Nonprofits have been touted as a possible alternative to the collapsing business models of for-profit news. But a study released this week by the the Pew Research Center points to the fragility of that model and also to the need for a more concerted effort to shore it up.
The study identified 172 nonprofit news outlets throughout the U.S. – two-thirds of these were launched only since the 2008 financial crisis. While the recession has accelerated the closure of newspapers and the downsizing of news staffs throughout the country, it has given rise to a boom in nonprofit news. Today 41 states have at least one nonprofit news organization.
Nonprofits have attracted a lot of attention partly because of the innovative and high-impact reporting some of them have done. Pro Publica celebrated its fifth birthday this month, with two Pulitzers under its belt and an impressive track record of trailblazing investigative journalism. The Center for Public Integrity and the International Consortium of Investigative Journalists, meanwhile, have been making waves worldwide with the release of a series of stories on offshore secrecy. And last month, the little-known Inside Climate News, a Brooklyn startup with an eight-person staff, was awarded the Pulitzer for its investigation of an oil spill.
So can bad (financial) times be good times for news? Read the rest of this entry »
I’ve been reminded these past few days how many different species inhabit the mini-ecosystem that is nonprofit investigative reporting. In the natural world, biodiversity is key to an ecosystem’s survival. Can the same be said of the journalism world?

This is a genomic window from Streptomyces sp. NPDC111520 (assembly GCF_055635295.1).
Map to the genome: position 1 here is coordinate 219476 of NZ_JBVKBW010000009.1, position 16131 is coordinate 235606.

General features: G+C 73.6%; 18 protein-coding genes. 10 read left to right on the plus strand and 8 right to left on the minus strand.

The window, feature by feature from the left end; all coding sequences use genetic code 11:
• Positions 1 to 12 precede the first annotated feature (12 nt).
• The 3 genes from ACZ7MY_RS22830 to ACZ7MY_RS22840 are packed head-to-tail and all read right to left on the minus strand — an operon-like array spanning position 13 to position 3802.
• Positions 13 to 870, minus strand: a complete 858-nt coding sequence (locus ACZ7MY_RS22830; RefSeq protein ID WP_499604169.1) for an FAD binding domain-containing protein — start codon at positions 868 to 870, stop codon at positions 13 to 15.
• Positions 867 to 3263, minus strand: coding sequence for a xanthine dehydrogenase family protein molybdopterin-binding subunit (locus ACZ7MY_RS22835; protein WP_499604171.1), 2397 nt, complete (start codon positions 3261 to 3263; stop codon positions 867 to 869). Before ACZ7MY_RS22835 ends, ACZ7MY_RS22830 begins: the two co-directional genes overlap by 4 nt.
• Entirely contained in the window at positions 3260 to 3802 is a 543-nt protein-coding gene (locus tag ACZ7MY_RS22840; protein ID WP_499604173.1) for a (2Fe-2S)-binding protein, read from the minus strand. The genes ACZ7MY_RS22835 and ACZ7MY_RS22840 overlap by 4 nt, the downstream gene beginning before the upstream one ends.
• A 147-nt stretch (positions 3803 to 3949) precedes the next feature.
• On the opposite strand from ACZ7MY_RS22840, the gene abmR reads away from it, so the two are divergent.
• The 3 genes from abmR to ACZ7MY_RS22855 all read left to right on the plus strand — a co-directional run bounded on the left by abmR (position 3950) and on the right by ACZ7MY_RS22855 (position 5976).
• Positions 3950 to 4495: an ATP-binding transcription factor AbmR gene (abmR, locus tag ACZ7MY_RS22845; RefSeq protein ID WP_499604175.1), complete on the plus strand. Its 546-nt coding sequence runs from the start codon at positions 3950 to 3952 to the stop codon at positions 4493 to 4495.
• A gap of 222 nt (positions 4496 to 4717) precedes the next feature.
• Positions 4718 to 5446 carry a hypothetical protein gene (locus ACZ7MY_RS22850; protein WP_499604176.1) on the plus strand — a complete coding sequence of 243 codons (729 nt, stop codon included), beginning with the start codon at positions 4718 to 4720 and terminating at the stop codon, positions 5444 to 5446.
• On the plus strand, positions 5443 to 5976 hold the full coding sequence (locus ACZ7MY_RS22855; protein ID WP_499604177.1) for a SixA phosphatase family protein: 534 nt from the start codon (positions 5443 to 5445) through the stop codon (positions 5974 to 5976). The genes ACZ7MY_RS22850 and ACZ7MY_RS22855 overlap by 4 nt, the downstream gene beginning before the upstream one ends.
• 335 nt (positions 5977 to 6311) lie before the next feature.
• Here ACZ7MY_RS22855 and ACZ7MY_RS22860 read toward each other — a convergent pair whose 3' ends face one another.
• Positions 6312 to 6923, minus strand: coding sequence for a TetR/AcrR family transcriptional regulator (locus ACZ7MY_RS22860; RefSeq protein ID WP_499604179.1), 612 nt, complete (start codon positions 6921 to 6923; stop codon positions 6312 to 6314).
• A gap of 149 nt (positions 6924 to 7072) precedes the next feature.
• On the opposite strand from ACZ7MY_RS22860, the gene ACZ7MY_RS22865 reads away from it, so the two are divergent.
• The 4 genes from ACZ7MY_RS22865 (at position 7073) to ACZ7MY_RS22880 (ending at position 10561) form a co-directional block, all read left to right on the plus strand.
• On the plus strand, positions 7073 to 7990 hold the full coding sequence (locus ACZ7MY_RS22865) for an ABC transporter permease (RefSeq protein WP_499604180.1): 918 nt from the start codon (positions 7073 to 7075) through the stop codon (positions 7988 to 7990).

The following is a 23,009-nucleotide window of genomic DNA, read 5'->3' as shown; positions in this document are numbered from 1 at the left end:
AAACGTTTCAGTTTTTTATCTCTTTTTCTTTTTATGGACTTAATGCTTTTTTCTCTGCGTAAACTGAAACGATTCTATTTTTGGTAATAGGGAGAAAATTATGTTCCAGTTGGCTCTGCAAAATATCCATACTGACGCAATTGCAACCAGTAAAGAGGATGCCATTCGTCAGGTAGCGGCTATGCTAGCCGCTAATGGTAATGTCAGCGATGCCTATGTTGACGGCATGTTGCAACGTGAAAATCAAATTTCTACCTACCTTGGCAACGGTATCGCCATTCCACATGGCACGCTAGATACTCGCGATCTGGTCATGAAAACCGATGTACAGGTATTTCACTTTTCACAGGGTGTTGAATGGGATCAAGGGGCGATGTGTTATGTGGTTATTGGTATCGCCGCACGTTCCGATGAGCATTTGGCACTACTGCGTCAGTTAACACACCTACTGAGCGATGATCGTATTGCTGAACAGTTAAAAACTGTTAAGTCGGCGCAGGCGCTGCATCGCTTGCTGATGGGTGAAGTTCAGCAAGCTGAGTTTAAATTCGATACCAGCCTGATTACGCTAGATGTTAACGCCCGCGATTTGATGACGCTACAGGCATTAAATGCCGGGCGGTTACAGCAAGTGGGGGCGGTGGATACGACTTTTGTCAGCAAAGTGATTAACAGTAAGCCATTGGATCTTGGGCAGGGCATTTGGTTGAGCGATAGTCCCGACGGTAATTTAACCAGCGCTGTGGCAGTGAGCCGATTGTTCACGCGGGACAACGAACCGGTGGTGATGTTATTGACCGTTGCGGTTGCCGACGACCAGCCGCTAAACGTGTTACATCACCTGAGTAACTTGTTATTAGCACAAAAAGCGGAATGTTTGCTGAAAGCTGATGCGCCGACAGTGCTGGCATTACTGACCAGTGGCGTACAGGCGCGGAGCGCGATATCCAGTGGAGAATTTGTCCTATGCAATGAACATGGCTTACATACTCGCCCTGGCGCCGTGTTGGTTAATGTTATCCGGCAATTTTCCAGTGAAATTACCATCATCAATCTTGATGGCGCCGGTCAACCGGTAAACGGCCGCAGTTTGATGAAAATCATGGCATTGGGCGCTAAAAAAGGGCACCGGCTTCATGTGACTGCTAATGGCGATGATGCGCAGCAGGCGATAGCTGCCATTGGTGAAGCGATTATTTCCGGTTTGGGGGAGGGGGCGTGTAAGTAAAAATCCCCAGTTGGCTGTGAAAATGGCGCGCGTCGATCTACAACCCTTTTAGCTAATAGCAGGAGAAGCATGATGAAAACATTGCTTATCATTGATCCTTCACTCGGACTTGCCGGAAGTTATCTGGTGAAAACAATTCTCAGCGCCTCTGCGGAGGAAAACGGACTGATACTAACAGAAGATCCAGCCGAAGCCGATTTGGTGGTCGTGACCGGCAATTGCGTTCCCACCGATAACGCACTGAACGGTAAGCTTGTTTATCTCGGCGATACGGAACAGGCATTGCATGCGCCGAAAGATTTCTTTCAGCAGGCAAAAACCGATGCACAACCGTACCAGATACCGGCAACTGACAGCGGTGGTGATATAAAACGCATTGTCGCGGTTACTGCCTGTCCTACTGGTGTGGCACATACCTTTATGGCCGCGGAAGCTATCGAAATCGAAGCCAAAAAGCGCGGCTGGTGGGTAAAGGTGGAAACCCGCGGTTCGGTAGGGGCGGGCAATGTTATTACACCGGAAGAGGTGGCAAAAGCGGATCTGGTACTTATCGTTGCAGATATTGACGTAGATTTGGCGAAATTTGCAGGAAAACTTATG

The biodiversity metaphor came to mind on Saturday, while I was moderating the panel that opened the Columbia Spectator’s Media Conference. Sharing twin billing were Paul Steiger, the former Wall Street Journal managing editor and founder of Pro Publica, and Jeffrey Klein, the investigative journalist who co-founded the progressive muckraking magazine Mother Jones in 1976. No two people could be more different in temperament. Klein, a proponent of what he calls oppositional investigative reporting, has had a storied career exposing the shenanigans of Republican politicians, including Newt Gingrich and Bob Dole. A left-wing liberal who believes that partisan journalism not only has a long, but also honorable, journalistic tradition, Klein likes to throw bombs (he famously said that most journalists are “sheep in wolves’ clothing,” and during the panel, made it clear – in far more colorful language – that Bob Woodward and Mike Wallace are exemplars of that pack).
Steiger is hardly the flamethrower. But he’s a torchbearer for the nonpartisan, nonideological, professionally produced investigative reporting of the type that has won Pulitzers since 1985, when the venerable prize body opened an award in the investigative reporting category. One of the best funded and best staffed investigative reporting operations in the U.S., if not the world, Pro Publica has won two Pulitzers in the four years since its founding. Steiger believes that as traditional news outlets cut back on reporting resources, centers like his, partisan outfits like Mother Jones and journalism schools will pick up the slack. “Americans have a passion for stuff that is impartial but tough,” he said, “I think there’s an important role for what we do, an important role for what Mother Jones does, and an important role for what The National Review does.”